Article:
As of this posting, the Cincinnati Bengals are just south of 10,000 tickets for Sunday's game against the San Diego Chargers. The Indianapolis Colts still need to sell 6,000 tickets for Saturday's game against the Kansas City Chiefs -- they were granted an extension due to the holiday on Wednesday. By Tuesday morning, the Green Bay Packers still had 13,000 unsold tickets for Sunday's game against the San Francisco 49ers, but are optimistic. The Philadelphia Eagles have already sold their allotment.
If the Bengals, Colts and Packers are unable to declare a sell out by their respective deadlines (72 hours prior to kickoff, 48 hours for the Colts), the game will be blacked out in those local markets.
The Bengals and Packers can receive an extension if a sell out is close. Local companies, including Channel 12 in Cincinnati, can purchase the remaining tickets it makes sense for them. However, the team can't. During the regular season, an organization is allowed to purchase the remainder of unsold tickets at 34 cents on the dollar to cover the share for the visiting team. That isn't allowed in the playoffs because the NFL receives all ticket revenue.
There is historical evidence when first-round tickets do struggle. A couple of years ago, the Minnesota Vikings and Arizona Cardinals required extensions. In 2000, the New Orleans Saints had over 11,000 unsold tickets and whittled it down to 4,500 in just two days and eventually 1,700 before the league granted an extension. NFL spokesman Greg Aiello said in 2009 that games played in the first round of the playoffs are always "the most challenging" due to the late scheduling, writes the New York Times.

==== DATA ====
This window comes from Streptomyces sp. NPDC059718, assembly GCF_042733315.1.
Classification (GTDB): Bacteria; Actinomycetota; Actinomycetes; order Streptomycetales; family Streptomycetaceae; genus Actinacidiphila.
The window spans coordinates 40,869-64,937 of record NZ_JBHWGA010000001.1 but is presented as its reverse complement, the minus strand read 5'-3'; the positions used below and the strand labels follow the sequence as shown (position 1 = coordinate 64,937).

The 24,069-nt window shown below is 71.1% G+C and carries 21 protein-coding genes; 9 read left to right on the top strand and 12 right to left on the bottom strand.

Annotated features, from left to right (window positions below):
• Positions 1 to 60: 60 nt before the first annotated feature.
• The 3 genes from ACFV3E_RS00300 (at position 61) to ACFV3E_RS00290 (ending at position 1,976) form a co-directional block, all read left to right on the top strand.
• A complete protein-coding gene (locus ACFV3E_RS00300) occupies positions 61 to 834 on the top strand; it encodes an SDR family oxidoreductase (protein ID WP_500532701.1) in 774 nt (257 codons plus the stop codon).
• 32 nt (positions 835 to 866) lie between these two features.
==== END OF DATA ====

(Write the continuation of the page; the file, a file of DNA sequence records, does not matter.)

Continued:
Traditionally, Aiello said, if they are close enough to a sellout, the teams work with their sponsors to buy the remaining tickets
The Bengals and Colts knew they'd be hosting a playoff game before week 17, but with both teams still qualifying for a first-round bye on Sunday and the league not releasing the playoff schedule until half time of the Sunday Night game, many hesitated to commit. Green Bay wasn't even in the postseason until Sunday evening when Aaron Rodgers completed a 48-yard touchdown pass in the final minute to clinch a postseason berth and the NFC North.
At least four playoff games have been blacked out since 1990 (we found others): A wild card game between the Lions and Packers in Detroit ('92), the Bills comeback against Houston in Buffalo ('93), the Ravens and Dolphins in Miami (2000) and the Colts and Dolphins in Miami (2001).
In the end, the NFL's archaic black out policy may generate a little embarrassment that the league would rather avoid.
Earlier this month, the Federal Communications Commission (FCC) submitted a proposal that would end blackouts among all professional sports (but aimed more at the NFL).
"There is evidence that after nearly 40 years, the Sports Blackout Rule has outlived its relevance and utility," said FCC Commissioner Mignon Clyburn in a statement. "Changes in the marketplace have raised questions about whether these rules are still in the public interest, particularly at a time when high ticket prices and the economy make it difficult for many sports fans to attend games."
Detractors of the proposal argue that NFL games could be removed from network television to a pay service. However, with CBS, NBC, FOX, and ESPN having paid a combined tens of billions for for broadcast rights through 2022 and benefiting without the threat of blackouts, we're not sure if that would fly (or even if they could with the existing contracts).
There were 15 blackouts in 2012 and 16 in 2011. Only two games were blacked out in 2013, but if any games are this weekend, support for the proposal could increase. A final vote is needed, which could take place next year.